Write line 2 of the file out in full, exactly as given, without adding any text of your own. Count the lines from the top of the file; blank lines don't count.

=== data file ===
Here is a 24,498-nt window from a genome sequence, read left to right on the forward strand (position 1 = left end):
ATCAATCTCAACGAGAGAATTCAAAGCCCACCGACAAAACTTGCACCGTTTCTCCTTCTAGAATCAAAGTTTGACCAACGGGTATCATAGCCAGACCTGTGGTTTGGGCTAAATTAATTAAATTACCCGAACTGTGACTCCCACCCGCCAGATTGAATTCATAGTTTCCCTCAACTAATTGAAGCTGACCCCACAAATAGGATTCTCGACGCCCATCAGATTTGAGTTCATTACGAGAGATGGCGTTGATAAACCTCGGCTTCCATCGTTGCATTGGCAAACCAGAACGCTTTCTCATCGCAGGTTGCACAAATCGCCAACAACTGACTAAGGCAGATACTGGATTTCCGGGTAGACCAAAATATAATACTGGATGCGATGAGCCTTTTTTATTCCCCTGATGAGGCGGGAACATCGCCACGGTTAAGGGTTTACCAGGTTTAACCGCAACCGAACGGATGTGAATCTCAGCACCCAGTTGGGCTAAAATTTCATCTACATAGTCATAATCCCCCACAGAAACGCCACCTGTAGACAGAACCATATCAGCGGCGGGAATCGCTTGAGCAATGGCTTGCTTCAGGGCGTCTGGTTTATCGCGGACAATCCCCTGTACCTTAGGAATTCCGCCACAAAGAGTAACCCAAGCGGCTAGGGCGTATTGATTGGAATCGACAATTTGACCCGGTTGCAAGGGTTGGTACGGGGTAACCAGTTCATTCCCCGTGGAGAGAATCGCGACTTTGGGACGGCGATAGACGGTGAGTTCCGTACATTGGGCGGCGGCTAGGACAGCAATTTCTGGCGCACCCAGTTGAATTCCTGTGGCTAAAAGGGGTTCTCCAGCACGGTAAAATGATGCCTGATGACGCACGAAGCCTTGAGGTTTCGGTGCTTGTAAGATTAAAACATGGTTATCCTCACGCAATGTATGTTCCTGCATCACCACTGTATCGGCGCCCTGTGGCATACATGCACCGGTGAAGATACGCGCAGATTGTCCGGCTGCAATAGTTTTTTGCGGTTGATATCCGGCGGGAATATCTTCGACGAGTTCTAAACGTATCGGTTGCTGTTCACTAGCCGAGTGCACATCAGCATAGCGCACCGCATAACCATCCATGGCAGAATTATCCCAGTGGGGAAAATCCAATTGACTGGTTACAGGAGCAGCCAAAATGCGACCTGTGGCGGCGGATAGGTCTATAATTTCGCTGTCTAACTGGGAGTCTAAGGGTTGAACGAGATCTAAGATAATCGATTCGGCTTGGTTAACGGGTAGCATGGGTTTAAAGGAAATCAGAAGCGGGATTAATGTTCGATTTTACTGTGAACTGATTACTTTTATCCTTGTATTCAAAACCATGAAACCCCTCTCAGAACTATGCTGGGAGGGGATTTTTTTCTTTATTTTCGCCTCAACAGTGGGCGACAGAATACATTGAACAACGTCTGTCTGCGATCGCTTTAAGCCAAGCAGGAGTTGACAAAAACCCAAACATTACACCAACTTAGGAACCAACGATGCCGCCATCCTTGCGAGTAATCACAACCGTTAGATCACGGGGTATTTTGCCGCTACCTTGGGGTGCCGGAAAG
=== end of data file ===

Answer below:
ATCAATCTCAACGAGAGAATTCAAAGCCCACCGACAAAACTTGCACCGTTTCTCCTTCTAGAATCAAAGTTTGACCAACGGGTATCATAGCCAGACCTGTGGTTTGGGCTAAATTAATTAAATTACCCGAACTGTGACTCCCACCCGCCAGATTGAATTCATAGTTTCCCTCAACTAATTGAAGCTGACCCCACAAATAGGATTCTCGACGCCCATCAGATTTGAGTTCATTACGAGAGATGGCGTTGATAAACCTCGGCTTCCATCGTTGCATTGGCAAACCAGAACGCTTTCTCATCGCAGGTTGCACAAATCGCCAACAACTGACTAAGGCAGATACTGGATTTCCGGGTAGACCAAAATATAATACTGGATGCGATGAGCCTTTTTTATTCCCCTGATGAGGCGGGAACATCGCCACGGTTAAGGGTTTACCAGGTTTAACCGCAACCGAACGGATGTGAATCTCAGCACCCAGTTGGGCTAAAATTTCATCTACATAGTCATAATCCCCCACAGAAACGCCACCTGTAGACAGAACCATATCAGCGGCGGGAATCGCTTGAGCAATGGCTTGCTTCAGGGCGTCTGGTTTATCGCGGACAATCCCCTGTACCTTAGGAATTCCGCCACAAAGAGTAACCCAAGCGGCTAGGGCGTATTGATTGGAATCGACAATTTGACCCGGTTGCAAGGGTTGGTACGGGGTAACCAGTTCATTCCCCGTGGAGAGAATCGCGACTTTGGGACGGCGATAGACGGTGAGTTCCGTACATTGGGCGGCGGCTAGGACAGCAATTTCTGGCGCACCCAGTTGAATTCCTGTGGCTAAAAGGGGTTCTCCAGCACGGTAAAATGATGCCTGATGACGCACGAAGCCTTGAGGTTTCGGTGCTTGTAAGATTAAAACATGGTTATCCTCACGCAATGTATGTTCCTGCATCACCACTGTATCGGCGCCCTGTGGCATACATGCACCGGTGAAGATACGCGCAGATTGTCCGGCTGCAATAGTTTTTTGCGGTTGATATCCGGCGGGAATATCTTCGACGAGTTCTAAACGTATCGGTTGCTGTTCACTAGCCGAGTGCACATCAGCATAGCGCACCGCATAACCATCCATGGCAGAATTATCCCAGTGGGGAAAATCCAATTGACTGGTTACAGGAGCAGCCAAAATGCGACCTGTGGCGGCGGATAGGTCTATAATTTCGCTGTCTAACTGGGAGTCTAAGGGTTGAACGAGATCTAAGATAATCGATTCGGCTTGGTTAACGGGTAGCATGGGTTTAAAGGAAATCAGAAGCGGGATTAATGTTCGATTTTACTGTGAACTGATTACTTTTATCCTTGTATTCAAAACCATGAAACCCCTCTCAGAACTATGCTGGGAGGGGATTTTTTTCTTTATTTTCGCCTCAACAGTGGGCGACAGAATACATTGAACAACGTCTGTCTGCGATCGCTTTAAGCCAAGCAGGAGTTGACAAAAACCCAAACATTACACCAACTTAGGAACCAACGATGCCGCCATCCTTGCGAGTAATCACAACCGTTAGATCACGGGGTATTTTGCCGCTACCTTGGGGTGCCGGAAAG